Five thoughts on Thursday's news that free-agent starter Edwin Jackson had reportedly signed a one-year deal worth an estimated $10 million with the Nationals:
Jackson was the game's best remaining free-agent pitcher -- and, according to SI.com's Joe Sheehan, was
The Nationals already traded four well-regarded prospects to the A's this offseason for starter Gio Gonzalez (and immediately signed him to a five-year contract with two options). Now adding Jackson for roughly $10 million is a clear indication that the franchise believes it is on the cusp of its first playoff berth -- and at least its first winning record -- since moving to Washington in 2005.
They face a tough division. The Phillies won't win 102 games again but are the favorites to repeat as NL East champs. The Braves missed last year's wild card by only one game and, if their much-ballyhooed pitching prospects develop as planned, ought to be as good or better. The Marlins and Nationals have both made significant offseason improvements. Still, the improved Washington rotation -- with a healthy Stephen Strasburg to go along with Jordan Zimmermann, new additions Gonzalez and Jackson and either John Lannan or Chien-Ming Wang -- ought to keep them ahead of Miami and playing meaningful games in September.
There is a strong correlation between the number of starts made by a club's intended starting rotation and with its winning percentage, as SI.com's
His addition leaves the Nationals with at least the six aforementioned starters, while roster holdovers Ross Detwiler and Tom Gorzelanny each made at least 25 starts last season. On a conference call with beat writers, Washington general manager Mike Rizzo reportedly said, "We did not acquire Edwin Jackson to trade another starting pitcher."
That's smart. No one gets through seasons with only five starters, and the Nationals' rotation is especially precarious given Wang's injury history, that Strasburg will likely be restricted to about 160 innings and that Zimmermann, who was held to that limit last year, has never greatly exceeded that benchmark in a season. And if the rotation does hold up, a trade can always be revisited at the July 31 deadline.
Rizzo also said on the conference call that Washington believes Jackson had a flaw in his full wind-up that allowed hitters to see the ball particularly well out of his hand, according to the
Indeed, last year Jackson had an anomalous season in which he was far worse with no one on base (when he'd use the full wind-up) than with runners on (when he'd pitch out of the stretch).
In 2011 Jackson allowed a .339 average, .390 on-base percentage and .478 slugging percentage with the bases empty, effectively turning every hitter into someone slightly better than Texas' MVP candidate Michael Young (whose batting line last year was .338/.380/.474).
With at least one runner on base, however, Jackson shut down opponents, allowing a meager .239/.292/.373 batting line, effectively turning hitters into someone slightly worse than A's catcher Kurt Suzuki (.237/.301/.385).
In contrast, the major-league average of all 2011 pitchers was a .251/.312/.396 opponents' batting line with no one on base and a .261/.332/.403 line with at least one runner on. Historically, that has always been the case that pitchers are better with the bases empty than with runners on. Perhaps all Jackson needs to do is change his delivery or even pitch out of the stretch at all times, like many relievers do.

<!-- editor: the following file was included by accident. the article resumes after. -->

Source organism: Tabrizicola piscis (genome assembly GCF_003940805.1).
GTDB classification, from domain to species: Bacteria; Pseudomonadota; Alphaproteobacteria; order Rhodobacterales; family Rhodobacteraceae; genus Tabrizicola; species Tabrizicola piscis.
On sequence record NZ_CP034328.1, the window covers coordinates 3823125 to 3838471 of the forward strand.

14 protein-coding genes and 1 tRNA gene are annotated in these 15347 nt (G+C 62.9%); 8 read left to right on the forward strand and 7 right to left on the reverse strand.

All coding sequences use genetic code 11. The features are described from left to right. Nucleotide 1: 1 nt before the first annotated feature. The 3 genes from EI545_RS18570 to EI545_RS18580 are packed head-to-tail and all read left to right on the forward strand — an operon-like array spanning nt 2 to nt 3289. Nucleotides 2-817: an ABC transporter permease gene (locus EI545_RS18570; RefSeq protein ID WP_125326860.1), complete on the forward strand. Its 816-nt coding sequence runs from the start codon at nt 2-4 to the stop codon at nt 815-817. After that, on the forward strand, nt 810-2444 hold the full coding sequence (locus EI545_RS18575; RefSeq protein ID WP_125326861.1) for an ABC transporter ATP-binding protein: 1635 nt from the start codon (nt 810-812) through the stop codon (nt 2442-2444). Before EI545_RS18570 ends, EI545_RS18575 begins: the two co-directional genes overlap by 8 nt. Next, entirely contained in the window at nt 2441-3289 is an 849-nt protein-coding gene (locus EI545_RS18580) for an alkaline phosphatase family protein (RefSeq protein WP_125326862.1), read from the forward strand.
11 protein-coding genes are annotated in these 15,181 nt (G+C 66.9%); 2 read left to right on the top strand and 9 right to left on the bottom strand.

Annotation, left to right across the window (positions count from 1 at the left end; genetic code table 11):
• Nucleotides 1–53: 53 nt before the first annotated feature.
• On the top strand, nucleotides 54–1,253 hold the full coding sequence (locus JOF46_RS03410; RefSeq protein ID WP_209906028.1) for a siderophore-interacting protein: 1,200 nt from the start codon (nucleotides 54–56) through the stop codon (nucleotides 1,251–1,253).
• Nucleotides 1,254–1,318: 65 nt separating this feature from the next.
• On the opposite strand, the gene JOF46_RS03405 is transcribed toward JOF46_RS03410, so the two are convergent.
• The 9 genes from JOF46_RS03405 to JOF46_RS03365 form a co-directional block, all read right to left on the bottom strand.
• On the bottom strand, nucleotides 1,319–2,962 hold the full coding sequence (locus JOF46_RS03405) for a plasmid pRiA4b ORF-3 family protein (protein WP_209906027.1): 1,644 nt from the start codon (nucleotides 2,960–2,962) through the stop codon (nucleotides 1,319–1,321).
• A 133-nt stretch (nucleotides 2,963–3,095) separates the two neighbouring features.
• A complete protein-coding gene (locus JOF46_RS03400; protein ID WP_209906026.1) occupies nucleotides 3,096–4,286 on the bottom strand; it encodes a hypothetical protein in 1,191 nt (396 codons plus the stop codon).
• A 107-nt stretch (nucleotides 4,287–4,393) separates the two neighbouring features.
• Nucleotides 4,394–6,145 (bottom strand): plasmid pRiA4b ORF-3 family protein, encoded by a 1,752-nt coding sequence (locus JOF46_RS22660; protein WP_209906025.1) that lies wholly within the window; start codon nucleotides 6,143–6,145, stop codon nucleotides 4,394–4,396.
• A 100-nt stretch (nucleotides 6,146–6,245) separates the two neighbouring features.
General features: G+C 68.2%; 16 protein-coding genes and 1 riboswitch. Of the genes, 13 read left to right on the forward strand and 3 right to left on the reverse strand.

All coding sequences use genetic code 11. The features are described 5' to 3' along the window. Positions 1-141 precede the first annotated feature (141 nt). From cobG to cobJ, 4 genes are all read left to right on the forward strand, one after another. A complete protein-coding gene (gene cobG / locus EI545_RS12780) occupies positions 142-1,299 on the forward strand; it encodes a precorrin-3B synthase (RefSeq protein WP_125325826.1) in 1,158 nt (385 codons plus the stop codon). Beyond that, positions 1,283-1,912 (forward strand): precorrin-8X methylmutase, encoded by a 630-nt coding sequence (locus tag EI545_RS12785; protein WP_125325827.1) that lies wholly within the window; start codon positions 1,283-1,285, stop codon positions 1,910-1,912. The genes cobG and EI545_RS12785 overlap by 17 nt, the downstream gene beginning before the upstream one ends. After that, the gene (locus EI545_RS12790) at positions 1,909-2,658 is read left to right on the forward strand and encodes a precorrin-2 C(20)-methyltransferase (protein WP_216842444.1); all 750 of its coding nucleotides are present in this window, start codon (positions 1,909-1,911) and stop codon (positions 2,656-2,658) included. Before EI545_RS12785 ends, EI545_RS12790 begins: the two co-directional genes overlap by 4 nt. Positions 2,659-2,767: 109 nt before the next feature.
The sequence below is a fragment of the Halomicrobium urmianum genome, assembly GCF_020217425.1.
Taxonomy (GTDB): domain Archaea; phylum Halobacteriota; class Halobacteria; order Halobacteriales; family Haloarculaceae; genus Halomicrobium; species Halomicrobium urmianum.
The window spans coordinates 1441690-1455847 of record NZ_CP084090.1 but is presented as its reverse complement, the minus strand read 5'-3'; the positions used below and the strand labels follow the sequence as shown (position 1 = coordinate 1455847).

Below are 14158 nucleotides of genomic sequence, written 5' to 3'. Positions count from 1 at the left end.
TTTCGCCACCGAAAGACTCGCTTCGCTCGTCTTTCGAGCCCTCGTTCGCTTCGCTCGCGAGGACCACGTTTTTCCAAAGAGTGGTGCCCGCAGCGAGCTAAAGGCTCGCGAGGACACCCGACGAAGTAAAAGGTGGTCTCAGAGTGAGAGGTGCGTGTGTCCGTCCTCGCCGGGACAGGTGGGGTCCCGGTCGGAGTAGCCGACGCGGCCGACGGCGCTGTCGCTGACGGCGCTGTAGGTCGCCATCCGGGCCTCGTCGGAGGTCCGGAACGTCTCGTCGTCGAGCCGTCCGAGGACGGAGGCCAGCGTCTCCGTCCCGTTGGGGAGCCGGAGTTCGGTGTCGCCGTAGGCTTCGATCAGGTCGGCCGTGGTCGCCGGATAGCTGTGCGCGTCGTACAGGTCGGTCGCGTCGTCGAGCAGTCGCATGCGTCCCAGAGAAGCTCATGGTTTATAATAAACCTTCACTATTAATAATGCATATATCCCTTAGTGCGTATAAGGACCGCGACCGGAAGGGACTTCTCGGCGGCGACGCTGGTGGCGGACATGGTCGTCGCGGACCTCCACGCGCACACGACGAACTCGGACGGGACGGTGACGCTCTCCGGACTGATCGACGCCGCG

According to CBSSports.com's Jon Heyman, Jackson rejected a three-year contract for $30 million in order to accept this one-year deal with the Nationals. That's rare for a player to turn down the guaranteed length and dollars, but he's going to be a good fit. If he has a strong season in Washington -- where he'll pitch in a pitcher-friendly home park, against the NL's no-DH lineups and potentially in a playoff race -- he'll hit next year's market at 29 when he could still receive a multi-year contract.
Jackson is durable at a time when a premium is typically paid for such things. He's been above league-average for three straight seasons, with a cumulative 108 ERA+ since 2009, suggesting he's been eight percent better than the average when adjusted for league and ballpark. And his Fielding-Independent Pitching -- essentially, his ERA adjusted for his defense and ballpark -- has decreased in each of the past four seasons all the way down to 3.55 in 2011
Complicating matters, however, is that he's in line to compete against a stronger crop of starters next year, when Matt Cain, Cole Hamels and Zack Greinke are all slated to hit the free-agent market.
Five Nationals pitchers made at least 15 starts last season and only one, Zimmermann, averaged better than 90 miles per hour on his fastball. Three of the other four rated between 89 and 90 mph.
That already was a marked improvement over 2010. As I wrote at the time of Strasburg's second career start that season, he "averaged 97.8 mph while the rest of the Nationals' rotation had managed a major-league worst 87.9 mph."
Jackson, meanwhile, has ranked in the top-five in starters' average fastball velocity in each of the past three seasons and was seventh the year before that; for his career he's averaged 94.2 mph. Jackson has been among the game's best at not only throwing hard but sustaining that velocity deep into games.
He joins a rotation that already includes Strasburg (95.8 in five post-Tommy John starts last year and 97.3 in his dozen starts in 2010), Zimmermann (93.4 last year) and Gonzalez (92.8).
Velocity alone doesn't guarantee anything. Jackson, for instance, has never been a big strikeout pitcher, averaging only 6.7 strikeouts per nine innings both last season and for his career. But speed certainly does make it harder on the hitter, whose margin for error in his swing is reduced.